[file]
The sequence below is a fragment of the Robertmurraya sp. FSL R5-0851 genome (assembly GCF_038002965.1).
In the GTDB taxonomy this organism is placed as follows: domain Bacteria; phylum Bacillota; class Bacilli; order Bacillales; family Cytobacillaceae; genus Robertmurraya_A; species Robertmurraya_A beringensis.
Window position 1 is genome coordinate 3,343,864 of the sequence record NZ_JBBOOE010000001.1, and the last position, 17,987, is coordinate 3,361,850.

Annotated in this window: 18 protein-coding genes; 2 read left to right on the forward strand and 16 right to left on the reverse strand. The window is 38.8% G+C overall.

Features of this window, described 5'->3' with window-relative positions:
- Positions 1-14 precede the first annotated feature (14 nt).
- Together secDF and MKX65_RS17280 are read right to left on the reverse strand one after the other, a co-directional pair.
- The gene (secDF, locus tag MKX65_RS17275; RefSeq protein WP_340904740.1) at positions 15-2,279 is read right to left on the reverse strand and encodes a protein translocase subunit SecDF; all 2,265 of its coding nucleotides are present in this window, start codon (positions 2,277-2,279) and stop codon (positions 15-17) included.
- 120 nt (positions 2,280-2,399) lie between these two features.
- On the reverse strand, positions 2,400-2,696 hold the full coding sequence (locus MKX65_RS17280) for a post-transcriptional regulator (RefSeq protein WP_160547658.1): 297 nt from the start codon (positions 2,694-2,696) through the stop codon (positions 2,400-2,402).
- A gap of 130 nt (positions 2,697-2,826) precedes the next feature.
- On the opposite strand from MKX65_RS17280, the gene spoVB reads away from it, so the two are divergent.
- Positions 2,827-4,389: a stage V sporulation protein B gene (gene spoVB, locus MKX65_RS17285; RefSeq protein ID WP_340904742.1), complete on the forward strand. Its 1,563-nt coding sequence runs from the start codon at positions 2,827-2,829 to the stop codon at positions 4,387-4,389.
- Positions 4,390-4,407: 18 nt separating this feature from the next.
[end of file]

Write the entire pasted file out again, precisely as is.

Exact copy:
The sequence below is a fragment of the Robertmurraya sp. FSL R5-0851 genome (assembly GCF_038002965.1).
In the GTDB taxonomy this organism is placed as follows: domain Bacteria; phylum Bacillota; class Bacilli; order Bacillales; family Cytobacillaceae; genus Robertmurraya_A; species Robertmurraya_A beringensis.
Window position 1 is genome coordinate 3,343,864 of the sequence record NZ_JBBOOE010000001.1, and the last position, 17,987, is coordinate 3,361,850.

Annotated in this window: 18 protein-coding genes; 2 read left to right on the forward strand and 16 right to left on the reverse strand. The window is 38.8% G+C overall.

Features of this window, described 5'->3' with window-relative positions:
- Positions 1-14 precede the first annotated feature (14 nt).
- Together secDF and MKX65_RS17280 are read right to left on the reverse strand one after the other, a co-directional pair.
- The gene (secDF, locus tag MKX65_RS17275; RefSeq protein WP_340904740.1) at positions 15-2,279 is read right to left on the reverse strand and encodes a protein translocase subunit SecDF; all 2,265 of its coding nucleotides are present in this window, start codon (positions 2,277-2,279) and stop codon (positions 15-17) included.
- 120 nt (positions 2,280-2,399) lie between these two features.
- On the reverse strand, positions 2,400-2,696 hold the full coding sequence (locus MKX65_RS17280) for a post-transcriptional regulator (RefSeq protein WP_160547658.1): 297 nt from the start codon (positions 2,694-2,696) through the stop codon (positions 2,400-2,402).
- A gap of 130 nt (positions 2,697-2,826) precedes the next feature.
- On the opposite strand from MKX65_RS17280, the gene spoVB reads away from it, so the two are divergent.
- Positions 2,827-4,389: a stage V sporulation protein B gene (gene spoVB, locus MKX65_RS17285; RefSeq protein ID WP_340904742.1), complete on the forward strand. Its 1,563-nt coding sequence runs from the start codon at positions 2,827-2,829 to the stop codon at positions 4,387-4,389.
- Positions 4,390-4,407: 18 nt separating this feature from the next.